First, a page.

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Seelbach on his day with Cincinnati Fire


Cincinnati Council Member Chris Seelbach said he learned a lot during his ride along with the city's fire department.  He wanted to better understand what's required to be a Cincinnati firefighter.

He was part of a 24-hour shift starting Friday morning with Engine 20 in Northside. 

Seelbach said he didn't see one fire during the period.

"They were constantly working on health related calls," Seelbach said.  "And the amount of patience and understanding it takes to deal with people, some of which are having their worst day and they're incredibly sick or in some cases they are dealing with a loved one who just died.  Or there are some people who are abusing the system and needed to make a phone call, and couldn't go next door and ask their neighbor.  So they call 911 and firefighters have to respond."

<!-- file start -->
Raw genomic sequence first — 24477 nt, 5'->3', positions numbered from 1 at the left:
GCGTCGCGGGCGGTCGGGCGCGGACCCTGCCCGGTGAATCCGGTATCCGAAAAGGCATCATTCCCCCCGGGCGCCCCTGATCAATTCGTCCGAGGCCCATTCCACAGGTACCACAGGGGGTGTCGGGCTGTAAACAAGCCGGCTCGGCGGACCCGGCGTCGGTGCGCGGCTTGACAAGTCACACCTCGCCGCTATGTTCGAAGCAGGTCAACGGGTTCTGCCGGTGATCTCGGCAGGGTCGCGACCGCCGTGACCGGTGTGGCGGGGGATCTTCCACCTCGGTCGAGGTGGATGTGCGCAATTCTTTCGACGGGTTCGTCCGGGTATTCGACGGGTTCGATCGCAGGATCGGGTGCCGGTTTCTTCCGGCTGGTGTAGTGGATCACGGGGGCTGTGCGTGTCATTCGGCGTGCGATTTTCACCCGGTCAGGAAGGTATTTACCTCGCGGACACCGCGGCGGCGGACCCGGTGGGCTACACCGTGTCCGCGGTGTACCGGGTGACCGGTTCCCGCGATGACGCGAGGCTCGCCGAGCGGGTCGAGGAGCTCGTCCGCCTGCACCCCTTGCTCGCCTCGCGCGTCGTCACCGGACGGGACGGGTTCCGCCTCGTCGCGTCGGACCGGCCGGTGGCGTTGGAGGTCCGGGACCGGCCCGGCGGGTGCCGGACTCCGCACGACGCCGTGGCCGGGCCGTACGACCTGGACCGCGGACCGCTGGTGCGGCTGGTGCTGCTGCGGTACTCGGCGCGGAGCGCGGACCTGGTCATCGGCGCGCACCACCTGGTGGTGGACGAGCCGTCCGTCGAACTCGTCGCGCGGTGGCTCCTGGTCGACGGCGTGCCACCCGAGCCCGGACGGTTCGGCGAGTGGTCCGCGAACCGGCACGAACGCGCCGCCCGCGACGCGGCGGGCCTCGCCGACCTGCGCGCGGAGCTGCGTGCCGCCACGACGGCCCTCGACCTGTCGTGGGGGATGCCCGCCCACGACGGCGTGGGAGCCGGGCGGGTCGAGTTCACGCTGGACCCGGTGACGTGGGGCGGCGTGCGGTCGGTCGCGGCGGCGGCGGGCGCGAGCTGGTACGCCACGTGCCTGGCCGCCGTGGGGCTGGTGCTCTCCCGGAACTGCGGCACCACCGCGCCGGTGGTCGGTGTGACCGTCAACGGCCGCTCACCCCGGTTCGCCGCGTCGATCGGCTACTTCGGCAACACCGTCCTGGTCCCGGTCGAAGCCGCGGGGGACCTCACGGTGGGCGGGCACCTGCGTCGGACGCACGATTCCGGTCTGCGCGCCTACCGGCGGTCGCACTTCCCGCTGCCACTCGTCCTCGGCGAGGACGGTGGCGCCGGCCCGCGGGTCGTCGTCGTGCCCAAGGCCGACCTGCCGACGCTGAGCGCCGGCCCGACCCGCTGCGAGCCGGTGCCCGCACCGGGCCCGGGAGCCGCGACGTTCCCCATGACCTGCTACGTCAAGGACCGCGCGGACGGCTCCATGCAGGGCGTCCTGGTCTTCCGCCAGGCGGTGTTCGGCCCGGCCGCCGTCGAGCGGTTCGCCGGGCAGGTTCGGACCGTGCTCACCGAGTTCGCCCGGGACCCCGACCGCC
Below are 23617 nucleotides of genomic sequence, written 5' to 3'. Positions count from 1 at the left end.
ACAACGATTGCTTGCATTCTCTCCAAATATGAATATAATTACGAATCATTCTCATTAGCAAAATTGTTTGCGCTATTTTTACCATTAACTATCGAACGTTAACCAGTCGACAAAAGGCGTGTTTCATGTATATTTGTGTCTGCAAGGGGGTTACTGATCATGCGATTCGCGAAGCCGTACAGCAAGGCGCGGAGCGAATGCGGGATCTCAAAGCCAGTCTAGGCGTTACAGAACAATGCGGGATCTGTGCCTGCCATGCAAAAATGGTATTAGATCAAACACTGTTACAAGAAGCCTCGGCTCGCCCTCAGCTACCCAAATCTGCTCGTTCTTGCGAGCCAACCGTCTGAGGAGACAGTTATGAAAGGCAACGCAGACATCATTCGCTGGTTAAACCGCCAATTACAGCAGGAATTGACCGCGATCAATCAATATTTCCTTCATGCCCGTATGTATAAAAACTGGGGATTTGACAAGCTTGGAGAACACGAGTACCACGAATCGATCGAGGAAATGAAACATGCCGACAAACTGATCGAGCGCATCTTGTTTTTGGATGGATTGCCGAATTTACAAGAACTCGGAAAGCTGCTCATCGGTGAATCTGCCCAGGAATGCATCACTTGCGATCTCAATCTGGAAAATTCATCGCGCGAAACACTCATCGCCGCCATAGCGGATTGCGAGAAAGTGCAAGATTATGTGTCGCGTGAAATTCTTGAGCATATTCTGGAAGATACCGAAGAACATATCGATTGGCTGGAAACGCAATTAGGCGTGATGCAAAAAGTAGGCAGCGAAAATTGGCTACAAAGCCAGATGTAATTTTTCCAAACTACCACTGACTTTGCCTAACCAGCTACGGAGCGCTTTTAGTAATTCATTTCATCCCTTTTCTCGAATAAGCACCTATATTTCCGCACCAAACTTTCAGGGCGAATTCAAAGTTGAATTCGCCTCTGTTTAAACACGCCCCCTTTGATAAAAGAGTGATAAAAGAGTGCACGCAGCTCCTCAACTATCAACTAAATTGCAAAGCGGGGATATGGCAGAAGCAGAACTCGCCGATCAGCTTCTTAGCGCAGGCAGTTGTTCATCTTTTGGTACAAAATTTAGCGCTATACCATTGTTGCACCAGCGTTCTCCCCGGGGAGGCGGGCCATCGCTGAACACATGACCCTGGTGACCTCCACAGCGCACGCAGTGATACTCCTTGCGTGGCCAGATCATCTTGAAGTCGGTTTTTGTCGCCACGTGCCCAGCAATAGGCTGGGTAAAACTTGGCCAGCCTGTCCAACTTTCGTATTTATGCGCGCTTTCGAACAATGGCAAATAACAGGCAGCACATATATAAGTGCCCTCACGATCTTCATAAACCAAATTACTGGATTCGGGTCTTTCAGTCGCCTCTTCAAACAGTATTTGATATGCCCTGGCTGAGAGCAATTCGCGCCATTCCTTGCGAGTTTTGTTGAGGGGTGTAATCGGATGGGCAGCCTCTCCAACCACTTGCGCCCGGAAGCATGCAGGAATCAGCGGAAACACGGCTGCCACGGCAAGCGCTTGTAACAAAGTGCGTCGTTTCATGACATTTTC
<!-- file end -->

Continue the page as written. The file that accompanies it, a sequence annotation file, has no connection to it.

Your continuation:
Seelbach also said from a policy standpoint he learned brownouts, or taking a piece of fire equipment out of service because of low staffing levels, have a real effect on firefighters especially district chiefs who must make those decisions. 

"Knowing that it might add, may add or may not, a minute or 2 minutes to any run, and that could potentially mean if someone lives or dies," Seelbach said.  "I realized the decision to brownout one company or another is very stressful for our firefighters.  And I saw that firsthand and that was a wake-up call for me."

Seelbach posted highlights of his day on his Twitter account.

Jay Hanselman brings more than 10 years experience as a news anchor and reporter to 91.7 WVXU. He came to WVXU from WNKU, where he hosted the local broadcast of All Things Considered. Hanselman has been recognized for his reporting by the Kentucky AP Broadcasters Association, the Ohio Society of Professional Journalists, and the Ohio AP Broadcasters.